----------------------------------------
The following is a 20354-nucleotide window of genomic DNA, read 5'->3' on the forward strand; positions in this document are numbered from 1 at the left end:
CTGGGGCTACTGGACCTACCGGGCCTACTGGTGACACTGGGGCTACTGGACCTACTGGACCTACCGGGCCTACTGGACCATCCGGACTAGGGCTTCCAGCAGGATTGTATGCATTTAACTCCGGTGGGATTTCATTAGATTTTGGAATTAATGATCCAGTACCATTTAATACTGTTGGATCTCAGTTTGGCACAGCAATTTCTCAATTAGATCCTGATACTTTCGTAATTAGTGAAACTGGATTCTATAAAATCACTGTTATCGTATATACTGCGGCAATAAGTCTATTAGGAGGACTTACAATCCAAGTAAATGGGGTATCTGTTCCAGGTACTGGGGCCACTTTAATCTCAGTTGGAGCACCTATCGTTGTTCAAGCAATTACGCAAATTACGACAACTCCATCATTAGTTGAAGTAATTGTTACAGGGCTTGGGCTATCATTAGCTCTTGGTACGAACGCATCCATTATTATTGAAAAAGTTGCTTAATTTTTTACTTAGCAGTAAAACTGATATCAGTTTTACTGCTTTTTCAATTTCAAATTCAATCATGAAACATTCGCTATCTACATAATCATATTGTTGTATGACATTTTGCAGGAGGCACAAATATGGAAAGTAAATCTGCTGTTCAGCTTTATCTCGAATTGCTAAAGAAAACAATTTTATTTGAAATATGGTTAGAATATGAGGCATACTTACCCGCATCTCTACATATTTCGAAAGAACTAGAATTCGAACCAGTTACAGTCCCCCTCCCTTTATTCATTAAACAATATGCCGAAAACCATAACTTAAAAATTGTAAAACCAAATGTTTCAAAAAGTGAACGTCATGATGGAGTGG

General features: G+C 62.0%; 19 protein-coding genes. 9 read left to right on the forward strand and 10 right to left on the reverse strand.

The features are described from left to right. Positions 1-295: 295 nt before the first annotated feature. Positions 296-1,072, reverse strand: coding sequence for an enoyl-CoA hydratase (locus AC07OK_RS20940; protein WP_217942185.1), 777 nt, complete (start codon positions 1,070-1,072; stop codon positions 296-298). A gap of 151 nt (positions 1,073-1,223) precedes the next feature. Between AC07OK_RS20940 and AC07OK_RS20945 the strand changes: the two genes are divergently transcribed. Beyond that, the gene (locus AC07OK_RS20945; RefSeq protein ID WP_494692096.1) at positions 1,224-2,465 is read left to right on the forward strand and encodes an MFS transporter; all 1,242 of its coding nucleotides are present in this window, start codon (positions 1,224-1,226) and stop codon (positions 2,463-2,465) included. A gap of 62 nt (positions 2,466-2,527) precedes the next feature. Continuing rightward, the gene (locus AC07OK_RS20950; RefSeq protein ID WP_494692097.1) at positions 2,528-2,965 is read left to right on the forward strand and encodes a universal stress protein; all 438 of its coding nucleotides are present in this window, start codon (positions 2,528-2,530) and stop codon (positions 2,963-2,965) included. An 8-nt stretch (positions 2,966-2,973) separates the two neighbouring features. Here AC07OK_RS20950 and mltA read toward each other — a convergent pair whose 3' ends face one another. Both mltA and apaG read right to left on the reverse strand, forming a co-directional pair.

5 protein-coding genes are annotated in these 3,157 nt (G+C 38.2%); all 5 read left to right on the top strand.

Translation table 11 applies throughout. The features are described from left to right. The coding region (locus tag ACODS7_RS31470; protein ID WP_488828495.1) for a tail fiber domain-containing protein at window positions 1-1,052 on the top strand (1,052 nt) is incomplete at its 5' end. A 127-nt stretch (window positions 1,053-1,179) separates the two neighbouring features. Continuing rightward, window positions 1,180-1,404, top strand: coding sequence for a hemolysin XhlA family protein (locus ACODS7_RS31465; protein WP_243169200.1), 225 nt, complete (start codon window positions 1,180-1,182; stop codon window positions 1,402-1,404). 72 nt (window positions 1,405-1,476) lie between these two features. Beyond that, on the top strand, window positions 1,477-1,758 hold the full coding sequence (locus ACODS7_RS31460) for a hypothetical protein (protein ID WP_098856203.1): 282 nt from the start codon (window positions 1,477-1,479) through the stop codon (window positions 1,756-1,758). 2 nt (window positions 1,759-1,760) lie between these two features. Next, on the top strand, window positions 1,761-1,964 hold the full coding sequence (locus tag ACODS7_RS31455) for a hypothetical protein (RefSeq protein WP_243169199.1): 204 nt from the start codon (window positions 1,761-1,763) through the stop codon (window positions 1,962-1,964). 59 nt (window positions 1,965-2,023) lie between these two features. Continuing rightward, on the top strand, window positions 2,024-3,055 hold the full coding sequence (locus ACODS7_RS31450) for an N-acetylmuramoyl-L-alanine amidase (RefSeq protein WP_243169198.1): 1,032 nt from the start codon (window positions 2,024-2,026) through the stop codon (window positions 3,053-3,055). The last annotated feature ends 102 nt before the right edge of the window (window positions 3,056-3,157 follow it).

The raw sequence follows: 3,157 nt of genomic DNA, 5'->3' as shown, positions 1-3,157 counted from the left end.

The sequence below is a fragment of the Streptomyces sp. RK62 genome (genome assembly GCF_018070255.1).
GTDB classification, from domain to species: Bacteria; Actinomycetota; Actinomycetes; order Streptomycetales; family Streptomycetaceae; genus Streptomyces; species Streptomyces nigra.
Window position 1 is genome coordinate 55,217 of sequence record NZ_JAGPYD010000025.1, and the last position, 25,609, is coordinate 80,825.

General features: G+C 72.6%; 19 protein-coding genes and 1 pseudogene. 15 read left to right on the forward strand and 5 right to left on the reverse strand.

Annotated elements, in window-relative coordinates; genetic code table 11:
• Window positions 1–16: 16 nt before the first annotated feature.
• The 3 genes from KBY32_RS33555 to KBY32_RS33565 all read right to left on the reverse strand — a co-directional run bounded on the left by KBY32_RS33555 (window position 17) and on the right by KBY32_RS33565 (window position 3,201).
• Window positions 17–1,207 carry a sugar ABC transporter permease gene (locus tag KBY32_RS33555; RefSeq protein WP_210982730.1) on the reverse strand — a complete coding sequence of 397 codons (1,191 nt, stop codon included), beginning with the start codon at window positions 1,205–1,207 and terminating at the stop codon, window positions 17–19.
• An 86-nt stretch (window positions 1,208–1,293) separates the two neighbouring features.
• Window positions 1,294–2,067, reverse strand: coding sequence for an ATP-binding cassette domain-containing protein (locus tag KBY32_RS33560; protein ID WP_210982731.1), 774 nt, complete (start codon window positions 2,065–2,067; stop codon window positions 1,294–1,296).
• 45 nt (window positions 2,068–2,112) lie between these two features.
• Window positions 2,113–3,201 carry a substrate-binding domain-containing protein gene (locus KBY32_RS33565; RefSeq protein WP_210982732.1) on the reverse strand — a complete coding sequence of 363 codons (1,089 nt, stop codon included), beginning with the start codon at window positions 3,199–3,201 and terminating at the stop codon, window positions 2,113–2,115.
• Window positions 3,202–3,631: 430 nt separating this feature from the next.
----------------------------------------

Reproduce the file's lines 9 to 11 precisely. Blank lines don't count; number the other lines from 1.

GTDB classification, from domain to species: Bacteria; Actinomycetota; Actinomycetes; order Streptomycetales; family Streptomycetaceae; genus Streptomyces; species Streptomyces nigra.
Window position 1 is genome coordinate 55,217 of sequence record NZ_JAGPYD010000025.1, and the last position, 25,609, is coordinate 80,825.

General features: G+C 72.6%; 19 protein-coding genes and 1 pseudogene. 15 read left to right on the forward strand and 5 right to left on the reverse strand.